Summer school or an increased investment in public libraries?
Sent to the Washington Post, June 28, 2010.
Jay Mathews notes that that academic achievement declines for low-income students over the summer and concludes that "Summer school is a great tool, if only more students would use it" (June 28). The decline in reading achievement over the summer, however, is actually an argument for increased funding for public libraries, not summer school.
Some of the research reports on the summer slump, including Barbara Heyns' original study of summer learning published in 1975 and Jimmy Kim's more recent research, strongly suggest that scores go down during the summer because low-income children have less access to public libraries and other sources of books and don't do as much pleasure reading.
The implication: More funding for public libraries in low-income areas, and a more cautious approach to increasing time dedicated to traditional instruction. Too much traditional instruction could limit time for wide, self-selected voluntary reading, the single most important factor in improving reading achievement.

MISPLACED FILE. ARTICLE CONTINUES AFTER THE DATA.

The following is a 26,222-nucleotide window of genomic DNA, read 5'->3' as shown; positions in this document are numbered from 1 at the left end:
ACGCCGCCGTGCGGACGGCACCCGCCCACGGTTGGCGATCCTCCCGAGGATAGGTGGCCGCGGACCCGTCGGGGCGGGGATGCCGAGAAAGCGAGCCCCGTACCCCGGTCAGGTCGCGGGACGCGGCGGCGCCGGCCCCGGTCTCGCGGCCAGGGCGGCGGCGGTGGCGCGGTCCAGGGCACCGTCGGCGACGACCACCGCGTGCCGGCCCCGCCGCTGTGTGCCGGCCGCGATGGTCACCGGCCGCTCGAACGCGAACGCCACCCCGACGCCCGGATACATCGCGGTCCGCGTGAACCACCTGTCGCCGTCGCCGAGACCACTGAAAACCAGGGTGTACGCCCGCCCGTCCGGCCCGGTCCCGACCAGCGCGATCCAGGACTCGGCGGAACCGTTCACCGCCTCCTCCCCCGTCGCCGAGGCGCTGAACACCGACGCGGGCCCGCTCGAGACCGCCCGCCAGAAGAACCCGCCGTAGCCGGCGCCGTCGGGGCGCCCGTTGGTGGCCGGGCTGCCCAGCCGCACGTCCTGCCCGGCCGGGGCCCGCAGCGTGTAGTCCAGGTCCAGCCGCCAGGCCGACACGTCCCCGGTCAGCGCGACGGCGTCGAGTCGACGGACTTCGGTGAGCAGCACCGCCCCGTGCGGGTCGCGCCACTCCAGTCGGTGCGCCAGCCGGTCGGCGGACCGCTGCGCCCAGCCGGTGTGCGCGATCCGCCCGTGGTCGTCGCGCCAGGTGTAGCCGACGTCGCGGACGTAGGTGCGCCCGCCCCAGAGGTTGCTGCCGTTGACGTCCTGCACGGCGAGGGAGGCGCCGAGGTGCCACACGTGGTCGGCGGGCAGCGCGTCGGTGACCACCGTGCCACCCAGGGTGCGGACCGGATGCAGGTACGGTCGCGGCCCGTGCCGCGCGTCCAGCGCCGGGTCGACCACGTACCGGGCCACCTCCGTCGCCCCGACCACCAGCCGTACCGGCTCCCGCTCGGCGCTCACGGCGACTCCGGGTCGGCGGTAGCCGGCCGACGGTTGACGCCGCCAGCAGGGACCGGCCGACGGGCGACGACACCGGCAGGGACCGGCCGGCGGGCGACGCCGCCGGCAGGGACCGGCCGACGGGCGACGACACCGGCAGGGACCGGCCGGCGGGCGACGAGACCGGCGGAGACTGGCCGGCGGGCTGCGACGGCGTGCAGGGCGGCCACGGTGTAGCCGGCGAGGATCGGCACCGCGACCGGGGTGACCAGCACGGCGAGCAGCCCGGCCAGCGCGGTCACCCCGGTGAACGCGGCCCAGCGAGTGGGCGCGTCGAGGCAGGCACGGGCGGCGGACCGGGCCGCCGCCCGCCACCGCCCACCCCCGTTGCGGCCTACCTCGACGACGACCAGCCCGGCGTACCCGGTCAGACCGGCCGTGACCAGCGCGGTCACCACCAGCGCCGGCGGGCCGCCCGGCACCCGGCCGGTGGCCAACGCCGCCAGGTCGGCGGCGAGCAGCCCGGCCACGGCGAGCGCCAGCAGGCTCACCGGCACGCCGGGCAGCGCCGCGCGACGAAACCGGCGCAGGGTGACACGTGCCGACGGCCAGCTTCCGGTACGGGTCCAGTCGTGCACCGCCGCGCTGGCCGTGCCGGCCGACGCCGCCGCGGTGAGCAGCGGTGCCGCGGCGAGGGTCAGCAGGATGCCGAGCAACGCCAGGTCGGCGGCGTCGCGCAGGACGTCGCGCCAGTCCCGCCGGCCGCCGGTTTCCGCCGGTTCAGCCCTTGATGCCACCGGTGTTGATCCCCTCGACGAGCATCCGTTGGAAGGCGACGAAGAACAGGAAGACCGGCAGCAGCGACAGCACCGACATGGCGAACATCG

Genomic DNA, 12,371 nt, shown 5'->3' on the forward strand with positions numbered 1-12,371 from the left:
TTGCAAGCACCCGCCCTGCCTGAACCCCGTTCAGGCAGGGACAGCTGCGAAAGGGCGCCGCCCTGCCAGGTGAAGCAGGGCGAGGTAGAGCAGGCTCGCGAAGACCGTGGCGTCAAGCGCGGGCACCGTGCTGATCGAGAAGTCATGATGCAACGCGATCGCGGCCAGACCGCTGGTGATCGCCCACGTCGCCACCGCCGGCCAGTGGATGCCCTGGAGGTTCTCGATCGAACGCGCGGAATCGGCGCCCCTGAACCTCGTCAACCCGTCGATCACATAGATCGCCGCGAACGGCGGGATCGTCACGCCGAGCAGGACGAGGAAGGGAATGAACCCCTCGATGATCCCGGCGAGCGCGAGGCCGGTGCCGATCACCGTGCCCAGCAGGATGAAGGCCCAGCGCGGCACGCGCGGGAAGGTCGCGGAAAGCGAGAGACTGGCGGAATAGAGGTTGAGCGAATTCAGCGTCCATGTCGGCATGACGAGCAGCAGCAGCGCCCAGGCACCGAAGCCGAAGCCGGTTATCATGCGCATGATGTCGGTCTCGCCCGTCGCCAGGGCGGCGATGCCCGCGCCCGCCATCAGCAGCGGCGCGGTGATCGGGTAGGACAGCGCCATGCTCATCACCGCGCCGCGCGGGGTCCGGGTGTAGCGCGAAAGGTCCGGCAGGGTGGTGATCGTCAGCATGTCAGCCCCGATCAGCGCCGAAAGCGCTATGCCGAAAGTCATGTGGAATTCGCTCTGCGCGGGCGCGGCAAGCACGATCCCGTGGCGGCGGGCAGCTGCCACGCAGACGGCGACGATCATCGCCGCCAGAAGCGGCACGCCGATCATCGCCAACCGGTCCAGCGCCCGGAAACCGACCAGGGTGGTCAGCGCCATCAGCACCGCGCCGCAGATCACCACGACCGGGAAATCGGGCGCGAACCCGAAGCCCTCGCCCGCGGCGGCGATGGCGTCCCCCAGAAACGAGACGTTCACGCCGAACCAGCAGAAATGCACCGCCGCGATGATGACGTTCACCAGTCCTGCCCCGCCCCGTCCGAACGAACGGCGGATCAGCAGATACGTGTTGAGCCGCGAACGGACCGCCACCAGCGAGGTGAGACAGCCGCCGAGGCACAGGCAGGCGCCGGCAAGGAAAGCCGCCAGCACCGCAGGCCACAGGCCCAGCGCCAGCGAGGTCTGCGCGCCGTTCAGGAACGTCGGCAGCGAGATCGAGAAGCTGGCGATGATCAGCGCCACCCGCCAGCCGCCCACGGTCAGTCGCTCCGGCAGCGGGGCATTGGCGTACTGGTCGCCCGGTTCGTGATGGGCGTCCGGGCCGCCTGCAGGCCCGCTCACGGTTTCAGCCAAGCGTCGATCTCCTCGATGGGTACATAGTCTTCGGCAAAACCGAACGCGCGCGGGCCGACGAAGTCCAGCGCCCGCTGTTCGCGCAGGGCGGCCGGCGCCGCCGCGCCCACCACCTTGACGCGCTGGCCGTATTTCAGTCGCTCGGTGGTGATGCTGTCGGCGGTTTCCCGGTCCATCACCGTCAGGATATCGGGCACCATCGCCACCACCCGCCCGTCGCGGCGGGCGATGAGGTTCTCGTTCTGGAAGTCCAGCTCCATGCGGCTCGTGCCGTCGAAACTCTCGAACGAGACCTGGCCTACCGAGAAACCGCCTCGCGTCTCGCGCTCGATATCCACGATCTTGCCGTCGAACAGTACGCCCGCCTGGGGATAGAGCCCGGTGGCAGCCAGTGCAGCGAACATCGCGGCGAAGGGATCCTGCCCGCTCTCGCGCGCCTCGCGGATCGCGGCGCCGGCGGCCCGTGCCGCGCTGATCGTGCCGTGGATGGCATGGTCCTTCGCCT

Heyns, Barbara. 1975. Summer Learning and the Effect of School. New York: Academic Press.
Kim, Jimmy. 2003. “Summer reading and the ethnic achievement gap,” Journal of Education for Students Placed at Risk 9, no. 2:169-188.
Jay Mathews: Summer school is a great tool, if only more students would use it